There’s an odd – and incorrect – assumption being made here in this complaint that the British are being overcharged for their housing. Sure, it could be true that prices are too high, in fact we’d almost certainly conclude that they are. But they’re not too high for the reason being given – we don’t buy housing by square foot. Thus errors in recording the square footage don’t lead to errors in pricing.
Another way to put this is that the market price is the market price and so if an error is always present that doesn’t change what the market price is. If we’re all paying £5 for a bag of apples whether that’s a 1lb bag or a 2lb bag doesn’t change that market price of £5 a bag of apples.[perfectpullquote align=”full” bordertop=”false” cite=”” link=”” color=”” class=”” size=””] Property buyers are overpaying by an average of £13,000 because of mistakes made when measuring floor space, according to an explosive report. In London, this figure soars to almost £34,000. The average property in Britain is mismeasured by 54 sq ft, according to the research by Spec, a property tech firm, meaning buyers could be overpaying by £13,090 based on the typical price per square foot of £242. Spec said its research revealed that mismeasurement happens in 60pc of sales and that in one in eight cases the amount of floor space was oversold by more than 100 sq ft. In London, this equates to £57,697. [/perfectpullquote]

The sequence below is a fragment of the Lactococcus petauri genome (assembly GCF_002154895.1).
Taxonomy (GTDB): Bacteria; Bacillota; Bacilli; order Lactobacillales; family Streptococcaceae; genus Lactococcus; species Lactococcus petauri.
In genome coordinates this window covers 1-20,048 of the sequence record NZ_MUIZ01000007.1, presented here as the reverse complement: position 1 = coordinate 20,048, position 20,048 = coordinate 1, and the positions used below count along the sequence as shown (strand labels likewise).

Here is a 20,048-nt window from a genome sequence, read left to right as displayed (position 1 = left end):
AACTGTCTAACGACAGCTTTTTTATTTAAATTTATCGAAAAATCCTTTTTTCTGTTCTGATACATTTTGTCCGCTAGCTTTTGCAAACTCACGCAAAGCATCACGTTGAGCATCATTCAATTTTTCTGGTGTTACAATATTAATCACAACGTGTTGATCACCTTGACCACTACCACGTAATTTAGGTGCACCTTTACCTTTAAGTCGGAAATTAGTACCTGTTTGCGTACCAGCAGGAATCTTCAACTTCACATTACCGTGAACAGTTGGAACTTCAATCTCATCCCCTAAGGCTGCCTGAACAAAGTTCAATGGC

Nonsense. We just don’t buy property by the square foot. We don’t record prices that way, don’t consider prices that way, that’s just not how prices are determined. Thus the allegation rather fails, doesn’t it?